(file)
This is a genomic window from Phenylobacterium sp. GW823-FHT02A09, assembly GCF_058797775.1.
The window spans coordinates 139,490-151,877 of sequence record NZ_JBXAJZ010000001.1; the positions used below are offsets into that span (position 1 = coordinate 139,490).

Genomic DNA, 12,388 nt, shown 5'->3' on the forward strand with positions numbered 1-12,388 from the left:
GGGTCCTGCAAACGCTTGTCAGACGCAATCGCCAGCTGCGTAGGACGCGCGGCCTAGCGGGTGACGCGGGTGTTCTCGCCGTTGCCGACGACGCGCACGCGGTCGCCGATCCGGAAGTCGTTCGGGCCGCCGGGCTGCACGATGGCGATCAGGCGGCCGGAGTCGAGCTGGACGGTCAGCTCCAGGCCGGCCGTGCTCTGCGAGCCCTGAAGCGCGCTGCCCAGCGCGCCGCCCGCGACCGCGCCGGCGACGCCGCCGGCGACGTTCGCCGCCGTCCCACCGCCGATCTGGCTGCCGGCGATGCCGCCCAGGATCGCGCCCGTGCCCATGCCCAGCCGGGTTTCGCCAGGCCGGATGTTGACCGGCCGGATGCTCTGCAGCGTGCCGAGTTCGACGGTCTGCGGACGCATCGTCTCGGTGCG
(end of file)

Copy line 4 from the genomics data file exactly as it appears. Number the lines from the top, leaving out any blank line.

GGGTCCTGCAAACGCTTGTCAGACGCAATCGCCAGCTGCGTAGGACGCGCGGCCTAGCGGGTGACGCGGGTGTTCTCGCCGTTGCCGACGACGCGCACGCGGTCGCCGATCCGGAAGTCGTTCGGGCCGCCGGGCTGCACGATGGCGATCAGGCGGCCGGAGTCGAGCTGGACGGTCAGCTCCAGGCCGGCCGTGCTCTGCGAGCCCTGAAGCGCGCTGCCCAGCGCGCCGCCCGCGACCGCGCCGGCGACGCCGCCGGCGACGTTCGCCGCCGTCCCACCGCCGATCTGGCTGCCGGCGATGCCGCCCAGGATCGCGCCCGTGCCCATGCCCAGCCGGGTTTCGCCAGGCCGGATGTTGACCGGCCGGATGCTCTGCAGCGTGCCGAGTTCGACGGTCTGCGGACGCATCGTCTCGGTGCG